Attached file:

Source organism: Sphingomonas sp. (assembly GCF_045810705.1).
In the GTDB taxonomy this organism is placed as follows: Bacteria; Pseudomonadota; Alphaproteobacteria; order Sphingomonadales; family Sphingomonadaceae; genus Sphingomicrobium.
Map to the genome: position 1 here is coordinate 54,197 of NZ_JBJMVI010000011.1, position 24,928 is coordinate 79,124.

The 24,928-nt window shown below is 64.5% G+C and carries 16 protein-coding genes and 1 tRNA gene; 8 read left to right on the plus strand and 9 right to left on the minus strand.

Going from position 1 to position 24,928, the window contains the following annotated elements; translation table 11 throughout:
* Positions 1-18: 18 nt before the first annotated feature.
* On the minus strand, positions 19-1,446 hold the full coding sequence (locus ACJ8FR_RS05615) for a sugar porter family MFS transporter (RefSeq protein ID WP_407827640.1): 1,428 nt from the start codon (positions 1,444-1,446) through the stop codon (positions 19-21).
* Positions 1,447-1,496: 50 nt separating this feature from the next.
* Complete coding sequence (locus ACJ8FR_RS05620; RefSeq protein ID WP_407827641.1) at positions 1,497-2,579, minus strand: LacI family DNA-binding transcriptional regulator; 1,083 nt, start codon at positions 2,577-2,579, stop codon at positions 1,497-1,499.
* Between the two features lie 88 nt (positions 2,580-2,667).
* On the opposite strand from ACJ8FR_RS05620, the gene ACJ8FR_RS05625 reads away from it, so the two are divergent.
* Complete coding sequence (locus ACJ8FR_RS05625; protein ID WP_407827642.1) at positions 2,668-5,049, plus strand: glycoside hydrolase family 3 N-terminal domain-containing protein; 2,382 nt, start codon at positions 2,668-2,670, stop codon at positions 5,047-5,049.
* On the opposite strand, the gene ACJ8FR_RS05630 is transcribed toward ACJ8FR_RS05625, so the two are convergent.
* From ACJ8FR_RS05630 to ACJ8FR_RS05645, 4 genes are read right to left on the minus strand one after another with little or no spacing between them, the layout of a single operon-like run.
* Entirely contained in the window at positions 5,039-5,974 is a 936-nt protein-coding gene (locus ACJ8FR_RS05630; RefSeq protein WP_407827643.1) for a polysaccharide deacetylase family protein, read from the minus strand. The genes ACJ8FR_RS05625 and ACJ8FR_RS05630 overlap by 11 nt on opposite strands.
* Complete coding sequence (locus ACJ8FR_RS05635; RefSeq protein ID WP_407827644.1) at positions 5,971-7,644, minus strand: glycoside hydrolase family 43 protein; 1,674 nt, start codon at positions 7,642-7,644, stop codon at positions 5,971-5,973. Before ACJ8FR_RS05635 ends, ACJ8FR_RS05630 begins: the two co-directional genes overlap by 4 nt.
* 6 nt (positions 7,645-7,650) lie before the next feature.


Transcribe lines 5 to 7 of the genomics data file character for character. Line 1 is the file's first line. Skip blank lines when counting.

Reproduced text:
Going from position 1 to position 24,928, the window contains the following annotated elements; translation table 11 throughout:
* Positions 1-18: 18 nt before the first annotated feature.
* On the minus strand, positions 19-1,446 hold the full coding sequence (locus ACJ8FR_RS05615) for a sugar porter family MFS transporter (RefSeq protein ID WP_407827640.1): 1,428 nt from the start codon (positions 1,444-1,446) through the stop codon (positions 19-21).